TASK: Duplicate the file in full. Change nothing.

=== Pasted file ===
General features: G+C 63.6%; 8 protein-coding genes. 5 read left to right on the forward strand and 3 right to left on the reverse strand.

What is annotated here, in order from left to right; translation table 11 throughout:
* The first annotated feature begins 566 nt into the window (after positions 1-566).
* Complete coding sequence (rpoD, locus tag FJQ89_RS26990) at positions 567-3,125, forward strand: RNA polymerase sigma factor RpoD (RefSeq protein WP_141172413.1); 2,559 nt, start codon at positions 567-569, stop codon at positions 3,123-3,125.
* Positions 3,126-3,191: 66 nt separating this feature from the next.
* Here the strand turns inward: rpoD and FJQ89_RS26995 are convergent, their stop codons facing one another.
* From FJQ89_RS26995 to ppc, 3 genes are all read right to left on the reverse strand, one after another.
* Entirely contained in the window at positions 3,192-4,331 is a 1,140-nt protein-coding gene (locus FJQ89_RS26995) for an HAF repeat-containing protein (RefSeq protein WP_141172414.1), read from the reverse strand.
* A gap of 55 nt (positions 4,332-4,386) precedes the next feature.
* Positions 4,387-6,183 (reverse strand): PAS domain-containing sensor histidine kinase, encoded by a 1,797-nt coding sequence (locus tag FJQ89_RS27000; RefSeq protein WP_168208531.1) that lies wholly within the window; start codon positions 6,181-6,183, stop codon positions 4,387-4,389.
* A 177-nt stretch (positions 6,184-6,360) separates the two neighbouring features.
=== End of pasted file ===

General features: G+C 63.6%; 8 protein-coding genes. 5 read left to right on the forward strand and 3 right to left on the reverse strand.

What is annotated here, in order from left to right; translation table 11 throughout:
* The first annotated feature begins 566 nt into the window (after positions 1-566).
* Complete coding sequence (rpoD, locus tag FJQ89_RS26990) at positions 567-3,125, forward strand: RNA polymerase sigma factor RpoD (RefSeq protein WP_141172413.1); 2,559 nt, start codon at positions 567-569, stop codon at positions 3,123-3,125.
* Positions 3,126-3,191: 66 nt separating this feature from the next.
* Here the strand turns inward: rpoD and FJQ89_RS26995 are convergent, their stop codons facing one another.
* From FJQ89_RS26995 to ppc, 3 genes are all read right to left on the reverse strand, one after another.
* Entirely contained in the window at positions 3,192-4,331 is a 1,140-nt protein-coding gene (locus FJQ89_RS26995) for an HAF repeat-containing protein (RefSeq protein WP_141172414.1), read from the reverse strand.
* A gap of 55 nt (positions 4,332-4,386) precedes the next feature.
* Positions 4,387-6,183 (reverse strand): PAS domain-containing sensor histidine kinase, encoded by a 1,797-nt coding sequence (locus tag FJQ89_RS27000; RefSeq protein WP_168208531.1) that lies wholly within the window; start codon positions 6,181-6,183, stop codon positions 4,387-4,389.
* A 177-nt stretch (positions 6,184-6,360) separates the two neighbouring features.